• 280 Security+ acronyms flashcards to help you master the required acronyms
  • 204 Security+ Remember This slides

Audio - SY0-401 Security+ Remember This Audio Files

Learn by Listening. Over one hour and 15 minutes of audio (MP3 downloads.)

Audio - SY0-401 Security+ Question and Answer Audio Files

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Audio from the end of chapter reviews from each of the chapters in the CompTIA Security+: Get Certified Get Ahead: SY0-401 Study Guide. Over one hour and 15 minutes of additional audio.

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Subnetting mini-tutorial that will help you answer two key question types:
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A user will often execute the virus (though unknowingly), but other times, an operating system will automatically execute it after user interaction. For example, when a user plugs in an infected USB drive, the system can execute the virus infecting the system. Note that not all malware needs user interaction to run. As an example, worms are self-replicating and do not need user interaction.

Operation Buckshot Yankee

William Lynn, a U.S. Deputy Secretary of Defense, wrote an article in the Foreign Affairs magazine that demonstrates the risk from USB drives. He indicated that this incident marked a turning point in the U.S. cyber defense strategy.

In 2008, the U.S. military suffered a significant data breach that they traced back to a USB flash drive. Apparently, a foreign intelligence agency developed malware and installed it on a USB drive. Someone, though no one seems to be saying who, inserted the USB drive into a military laptop somewhere in the Middle East. The malware quickly infected the system.

The malware continued to operate silently on the mobile system and ultimately infected the U.S. Central Command’s network, including both classified and unclassified systems. Reports indicate that attackers were able to transfer data from the network to foreign servers. Ultimately, the U.S. military discovered the malware and launched Operation Buckshot Yankee. They cleaned the virus off all systems and investigated the incident. It is clear that this was a major incident, even though it started from malware on a single USB drive.

I was working on a U.S. base in 2008 when a new rule came out that banned the use of all removable USB flash drives. There was no mention of Operation Buckshot Yankee at the time, but it was clear that they were serious about enforcing the rule. I know of one contractor who ignored the rule, plugged in a USB flash drive, and had an opportunity to upgrade his résumé the next day. He was fired.

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Armored Virus

When antivirus (AV) researchers discover a new virus, they typically attempt to reverse engineer the code. Application developers first write applications in a computer language, such as C, C++, and C#. Although these have specific syntax rules, they are easy to read by people who know the language. Developers then compile the code into an executable application. Reverse engineering code is the process of decompiling the executable application and analyzing the code to discover what it does.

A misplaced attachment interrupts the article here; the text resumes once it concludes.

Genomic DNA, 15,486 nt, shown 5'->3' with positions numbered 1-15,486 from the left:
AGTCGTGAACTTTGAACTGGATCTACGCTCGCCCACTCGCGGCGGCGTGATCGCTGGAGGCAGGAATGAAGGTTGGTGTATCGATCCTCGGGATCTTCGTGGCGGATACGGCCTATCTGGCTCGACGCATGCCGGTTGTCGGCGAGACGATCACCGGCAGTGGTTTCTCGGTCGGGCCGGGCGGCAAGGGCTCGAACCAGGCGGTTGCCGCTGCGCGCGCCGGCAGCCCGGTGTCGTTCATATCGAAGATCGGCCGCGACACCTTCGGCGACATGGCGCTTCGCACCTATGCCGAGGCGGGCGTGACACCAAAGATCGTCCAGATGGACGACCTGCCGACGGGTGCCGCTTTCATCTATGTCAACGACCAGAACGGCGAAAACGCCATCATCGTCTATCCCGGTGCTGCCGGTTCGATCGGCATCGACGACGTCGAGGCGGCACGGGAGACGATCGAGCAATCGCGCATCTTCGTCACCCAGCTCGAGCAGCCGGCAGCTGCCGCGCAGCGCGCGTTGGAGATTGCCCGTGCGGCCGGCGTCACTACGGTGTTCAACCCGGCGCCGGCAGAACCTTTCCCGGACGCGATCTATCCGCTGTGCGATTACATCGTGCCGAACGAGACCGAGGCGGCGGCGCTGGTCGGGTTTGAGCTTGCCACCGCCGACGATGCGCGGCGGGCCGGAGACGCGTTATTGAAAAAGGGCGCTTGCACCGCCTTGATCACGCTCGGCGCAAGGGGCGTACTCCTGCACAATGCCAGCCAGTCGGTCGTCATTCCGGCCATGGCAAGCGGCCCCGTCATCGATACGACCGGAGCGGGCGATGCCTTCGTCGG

Armored viruses use various techniques to make the reverse engineering process more difficult for the AV researchers. Some methods used by armored viruses are:

  • Complex code. Some armored viruses use confusing code specifically designed to mask what the virus is actually trying to do.
  • Encryption. Some compilers encrypt the code with the virus, making it more difficult to decompile. This code must first be decrypted before it can be decompiled.
  • Hiding. Some viruses attempt to hide their actual location by tricking AV software into thinking the file is located somewhere else.

Remember this

An armored virus uses one or more techniques to make it difficult to reverse engineer. Common techniques include using complex code, using encryption, or hiding the location.

CompTIA Security+ Study Guide

The 401 Version of the Study Guide

SY0-401 Study GuideThe CompTIA Security+: Get Certified Get Ahead: SY0-401 Study Guide is an update to the top-selling SY0-201 and SY0-301 study guides, which have helped thousands of readers pass the exam the first time they took it.

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Over 400 realistic practice test questions with in-depth explanations will help you test your comprehension and readiness for the exam. The book includes:

  • A 100 question pre-test
  • A 100 question post-test
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Each practice test question includes a detailed explanation to help you understand the content and the reasoning behind the question. You’ll be ready to take and pass the exam the first time you take it.

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Q. Which of the following types of malware is the MOST difficult to reverse engineer?

A. Logic bomb

B. Trojan

C. Armored virus

D. Ransomware

Answer is C. An armored virus uses one or more techniques to make it difficult for antivirus researchers to reverse engineer it.

A logic bomb executes in response to an event, but it is often implemented with simple code.

A Trojan appears to be something beneficial, but it includes a malicious component.

Ransomware takes control of a user’s system or data and then demands payment as ransom.

See Chapter 6 of the CompTIA Security+: Get Certified Get Ahead: SY0-401 Study Guide for more information on malware and social engineering.

You may also want to view the blog post about Identifying Malware Threats.